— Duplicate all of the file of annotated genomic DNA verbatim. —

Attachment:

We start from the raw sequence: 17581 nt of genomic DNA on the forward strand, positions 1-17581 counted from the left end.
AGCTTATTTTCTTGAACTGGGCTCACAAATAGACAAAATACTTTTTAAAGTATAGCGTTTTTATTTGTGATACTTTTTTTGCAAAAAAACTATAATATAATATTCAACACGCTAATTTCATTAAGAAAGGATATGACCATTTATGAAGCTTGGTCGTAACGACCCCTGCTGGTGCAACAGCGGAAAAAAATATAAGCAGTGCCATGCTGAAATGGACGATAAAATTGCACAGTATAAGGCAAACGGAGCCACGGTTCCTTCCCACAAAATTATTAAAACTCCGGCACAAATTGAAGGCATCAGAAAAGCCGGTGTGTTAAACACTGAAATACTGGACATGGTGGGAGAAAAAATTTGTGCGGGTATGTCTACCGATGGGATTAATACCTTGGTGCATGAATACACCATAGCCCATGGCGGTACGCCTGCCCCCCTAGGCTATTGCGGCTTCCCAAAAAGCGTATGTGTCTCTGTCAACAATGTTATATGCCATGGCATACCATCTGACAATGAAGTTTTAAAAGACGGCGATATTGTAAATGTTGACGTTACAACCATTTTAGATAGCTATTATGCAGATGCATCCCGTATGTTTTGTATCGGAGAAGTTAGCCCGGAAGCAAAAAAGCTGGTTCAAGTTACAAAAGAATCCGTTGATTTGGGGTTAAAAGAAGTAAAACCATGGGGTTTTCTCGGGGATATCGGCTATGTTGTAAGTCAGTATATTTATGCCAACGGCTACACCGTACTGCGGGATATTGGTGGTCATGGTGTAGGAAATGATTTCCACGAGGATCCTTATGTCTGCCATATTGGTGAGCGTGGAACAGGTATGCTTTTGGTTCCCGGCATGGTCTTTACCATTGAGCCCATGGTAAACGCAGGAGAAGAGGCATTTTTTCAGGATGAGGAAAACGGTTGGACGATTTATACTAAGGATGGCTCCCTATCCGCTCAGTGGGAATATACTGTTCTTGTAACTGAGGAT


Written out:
We start from the raw sequence: 17581 nt of genomic DNA on the forward strand, positions 1-17581 counted from the left end.
AGCTTATTTTCTTGAACTGGGCTCACAAATAGACAAAATACTTTTTAAAGTATAGCGTTTTTATTTGTGATACTTTTTTTGCAAAAAAACTATAATATAATATTCAACACGCTAATTTCATTAAGAAAGGATATGACCATTTATGAAGCTTGGTCGTAACGACCCCTGCTGGTGCAACAGCGGAAAAAAATATAAGCAGTGCCATGCTGAAATGGACGATAAAATTGCACAGTATAAGGCAAACGGAGCCACGGTTCCTTCCCACAAAATTATTAAAACTCCGGCACAAATTGAAGGCATCAGAAAAGCCGGTGTGTTAAACACTGAAATACTGGACATGGTGGGAGAAAAAATTTGTGCGGGTATGTCTACCGATGGGATTAATACCTTGGTGCATGAATACACCATAGCCCATGGCGGTACGCCTGCCCCCCTAGGCTATTGCGGCTTCCCAAAAAGCGTATGTGTCTCTGTCAACAATGTTATATGCCATGGCATACCATCTGACAATGAAGTTTTAAAAGACGGCGATATTGTAAATGTTGACGTTACAACCATTTTAGATAGCTATTATGCAGATGCATCCCGTATGTTTTGTATCGGAGAAGTTAGCCCGGAAGCAAAAAAGCTGGTTCAAGTTACAAAAGAATCCGTTGATTTGGGGTTAAAAGAAGTAAAACCATGGGGTTTTCTCGGGGATATCGGCTATGTTGTAAGTCAGTATATTTATGCCAACGGCTACACCGTACTGCGGGATATTGGTGGTCATGGTGTAGGAAATGATTTCCACGAGGATCCTTATGTCTGCCATATTGGTGAGCGTGGAACAGGTATGCTTTTGGTTCCCGGCATGGTCTTTACCATTGAGCCCATGGTAAACGCAGGAGAAGAGGCATTTTTTCAGGATGAGGAAAACGGTTGGACGATTTATACTAAGGATGGCTCCCTATCCGCTCAGTGGGAATATACTGTTCTTGTAACTGAGGAT